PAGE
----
Another cryptid, this one of American vintage, to torment hapless treasure seekers courtesy of the Kingmaker Adventure Path. If you do want to maintain the local legend flavor of the hodag as presented in the rulebooks, start dropping references to it early—that way it will make a satisfying cap to low-level PCs’ development arc. Otherwise, it’s a great wandering monster, lizardfolk mount, exotic pet, gladiatorial combatant, proto-dinosaur, or dragon thrall…and with Int 7, it’s by no means stupid.
An enchanted paddlewheel boat steams up and down the length of Brambleguard River. Once a popular floating casino, the mindless boat still keeps roughly to its old schedule long after its owner was knifed in port, stopping here and there for a night to lower its gangplanks and pipe phantasmal sounds of music and laughter through the air. Enough rubes wander by to keep the paddlewheel’s new “owner,” a lazy hodag, reasonably well fed. The beast’s desire to avoid the sun means it always manages to return up the gangways before dawn breaks and the boat slips away.
On a newly discovered continent, colonists live uneasily next to the couatl-venerating native tribes of the region. When several settlers wind up missing, the colonists blame the natives and the natives blame the hodag. Having formed a friendship while locked in the stocks, a colonist rogue and a native gunslinger resolve to settle the matter.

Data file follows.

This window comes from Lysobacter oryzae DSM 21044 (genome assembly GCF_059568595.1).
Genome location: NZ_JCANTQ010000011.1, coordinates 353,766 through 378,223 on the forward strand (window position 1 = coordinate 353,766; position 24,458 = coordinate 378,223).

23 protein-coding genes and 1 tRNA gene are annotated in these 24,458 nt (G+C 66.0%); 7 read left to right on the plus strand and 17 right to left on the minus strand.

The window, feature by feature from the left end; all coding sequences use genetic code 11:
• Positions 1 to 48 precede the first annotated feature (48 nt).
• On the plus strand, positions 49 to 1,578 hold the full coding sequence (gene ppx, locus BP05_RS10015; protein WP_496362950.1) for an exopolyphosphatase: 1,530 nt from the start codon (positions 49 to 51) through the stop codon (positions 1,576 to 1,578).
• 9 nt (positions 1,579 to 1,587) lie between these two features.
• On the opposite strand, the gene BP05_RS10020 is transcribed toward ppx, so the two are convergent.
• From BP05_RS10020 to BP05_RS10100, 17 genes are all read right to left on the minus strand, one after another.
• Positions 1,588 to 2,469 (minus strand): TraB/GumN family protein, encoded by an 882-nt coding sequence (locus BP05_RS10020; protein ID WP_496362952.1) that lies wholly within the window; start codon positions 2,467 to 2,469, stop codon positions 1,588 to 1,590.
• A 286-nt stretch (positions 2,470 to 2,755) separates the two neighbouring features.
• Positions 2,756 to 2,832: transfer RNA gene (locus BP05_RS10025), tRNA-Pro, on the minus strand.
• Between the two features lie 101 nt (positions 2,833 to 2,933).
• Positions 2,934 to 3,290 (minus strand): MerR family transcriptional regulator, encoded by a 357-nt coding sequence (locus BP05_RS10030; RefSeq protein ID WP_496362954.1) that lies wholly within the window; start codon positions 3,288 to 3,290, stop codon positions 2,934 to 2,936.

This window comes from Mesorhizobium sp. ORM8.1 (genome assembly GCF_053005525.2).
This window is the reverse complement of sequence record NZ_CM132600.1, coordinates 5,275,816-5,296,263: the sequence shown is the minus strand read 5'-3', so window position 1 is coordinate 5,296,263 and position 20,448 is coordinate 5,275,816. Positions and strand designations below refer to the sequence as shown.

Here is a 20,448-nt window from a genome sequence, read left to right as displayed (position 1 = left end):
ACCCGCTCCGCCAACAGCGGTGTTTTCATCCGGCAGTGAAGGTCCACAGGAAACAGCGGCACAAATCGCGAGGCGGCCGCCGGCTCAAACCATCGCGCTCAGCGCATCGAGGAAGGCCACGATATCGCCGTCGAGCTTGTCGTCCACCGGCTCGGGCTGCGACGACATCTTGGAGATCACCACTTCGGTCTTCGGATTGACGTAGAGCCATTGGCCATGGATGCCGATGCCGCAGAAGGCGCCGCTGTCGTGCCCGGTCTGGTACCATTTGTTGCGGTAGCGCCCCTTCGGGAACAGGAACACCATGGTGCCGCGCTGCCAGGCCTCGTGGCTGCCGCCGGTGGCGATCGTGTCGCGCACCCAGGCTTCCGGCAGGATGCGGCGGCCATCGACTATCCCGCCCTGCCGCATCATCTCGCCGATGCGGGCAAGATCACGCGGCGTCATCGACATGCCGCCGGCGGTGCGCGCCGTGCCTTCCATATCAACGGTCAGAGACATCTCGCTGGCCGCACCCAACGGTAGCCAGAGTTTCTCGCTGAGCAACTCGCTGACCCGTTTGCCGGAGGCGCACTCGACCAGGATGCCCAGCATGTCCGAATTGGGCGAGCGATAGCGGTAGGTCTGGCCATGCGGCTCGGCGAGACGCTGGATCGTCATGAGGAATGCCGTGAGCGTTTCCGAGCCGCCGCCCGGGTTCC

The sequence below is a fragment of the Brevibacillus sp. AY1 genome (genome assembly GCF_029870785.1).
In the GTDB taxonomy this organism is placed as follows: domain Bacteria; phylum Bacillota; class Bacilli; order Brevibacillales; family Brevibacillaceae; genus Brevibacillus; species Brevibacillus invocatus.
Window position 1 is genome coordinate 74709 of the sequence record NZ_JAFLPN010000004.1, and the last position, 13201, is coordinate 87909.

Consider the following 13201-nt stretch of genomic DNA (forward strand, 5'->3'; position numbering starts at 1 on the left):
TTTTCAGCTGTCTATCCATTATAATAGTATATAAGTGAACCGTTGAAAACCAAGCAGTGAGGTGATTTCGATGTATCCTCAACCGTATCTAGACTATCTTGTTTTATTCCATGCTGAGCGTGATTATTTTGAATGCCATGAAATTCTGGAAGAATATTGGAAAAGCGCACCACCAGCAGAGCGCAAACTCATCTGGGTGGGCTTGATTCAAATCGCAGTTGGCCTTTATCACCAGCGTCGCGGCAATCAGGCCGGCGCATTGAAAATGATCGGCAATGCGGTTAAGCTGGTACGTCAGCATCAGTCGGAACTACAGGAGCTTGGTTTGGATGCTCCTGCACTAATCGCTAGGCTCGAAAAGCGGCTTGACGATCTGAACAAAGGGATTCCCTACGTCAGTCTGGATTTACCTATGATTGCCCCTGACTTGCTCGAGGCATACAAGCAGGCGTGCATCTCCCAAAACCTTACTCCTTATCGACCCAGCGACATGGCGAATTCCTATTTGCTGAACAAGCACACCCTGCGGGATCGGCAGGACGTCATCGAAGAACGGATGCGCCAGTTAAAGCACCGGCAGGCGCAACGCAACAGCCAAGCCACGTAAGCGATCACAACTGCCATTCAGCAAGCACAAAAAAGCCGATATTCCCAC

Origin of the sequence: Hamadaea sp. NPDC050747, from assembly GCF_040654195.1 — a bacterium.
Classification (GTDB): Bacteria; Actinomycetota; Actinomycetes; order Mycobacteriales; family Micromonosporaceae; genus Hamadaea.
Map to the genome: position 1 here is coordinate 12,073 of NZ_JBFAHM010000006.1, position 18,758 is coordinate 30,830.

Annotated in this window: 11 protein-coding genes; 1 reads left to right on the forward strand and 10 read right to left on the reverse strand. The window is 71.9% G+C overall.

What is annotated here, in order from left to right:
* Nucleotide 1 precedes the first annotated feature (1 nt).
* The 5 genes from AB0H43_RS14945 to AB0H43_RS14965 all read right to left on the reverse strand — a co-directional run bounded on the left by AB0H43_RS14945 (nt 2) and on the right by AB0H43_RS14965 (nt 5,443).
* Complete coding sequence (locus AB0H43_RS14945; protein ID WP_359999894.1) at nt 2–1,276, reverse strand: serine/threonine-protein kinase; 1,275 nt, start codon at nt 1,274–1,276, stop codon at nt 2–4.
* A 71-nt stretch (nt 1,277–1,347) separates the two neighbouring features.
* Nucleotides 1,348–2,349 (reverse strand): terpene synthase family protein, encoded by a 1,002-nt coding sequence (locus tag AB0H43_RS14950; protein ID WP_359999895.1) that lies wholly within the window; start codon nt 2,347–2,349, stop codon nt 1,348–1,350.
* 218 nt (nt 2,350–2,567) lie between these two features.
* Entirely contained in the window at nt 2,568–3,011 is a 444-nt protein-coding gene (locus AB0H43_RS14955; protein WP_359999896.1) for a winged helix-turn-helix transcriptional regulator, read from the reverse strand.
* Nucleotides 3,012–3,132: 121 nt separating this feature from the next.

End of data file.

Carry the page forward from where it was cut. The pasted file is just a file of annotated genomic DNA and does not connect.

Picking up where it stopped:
Gregory needs help. An entire village watched him spear a hodag through the heart—the lucky result of a clumsy fall, a long lance, and a true strike spell. Now hailed as a dragon slayer, everyone—including his fiancée—expects him to drive off the hodag’s much larger mate.
—Pathfinder Adventure Path 32 84–85 & Pathfinder Bestiary 3 148
I’m not a huge miniatures guy, but hodags are a great argument for them. Half the fun of fielding a monster with the toss special ability is getting to slide your players’ minis around to show just how far they got hurled.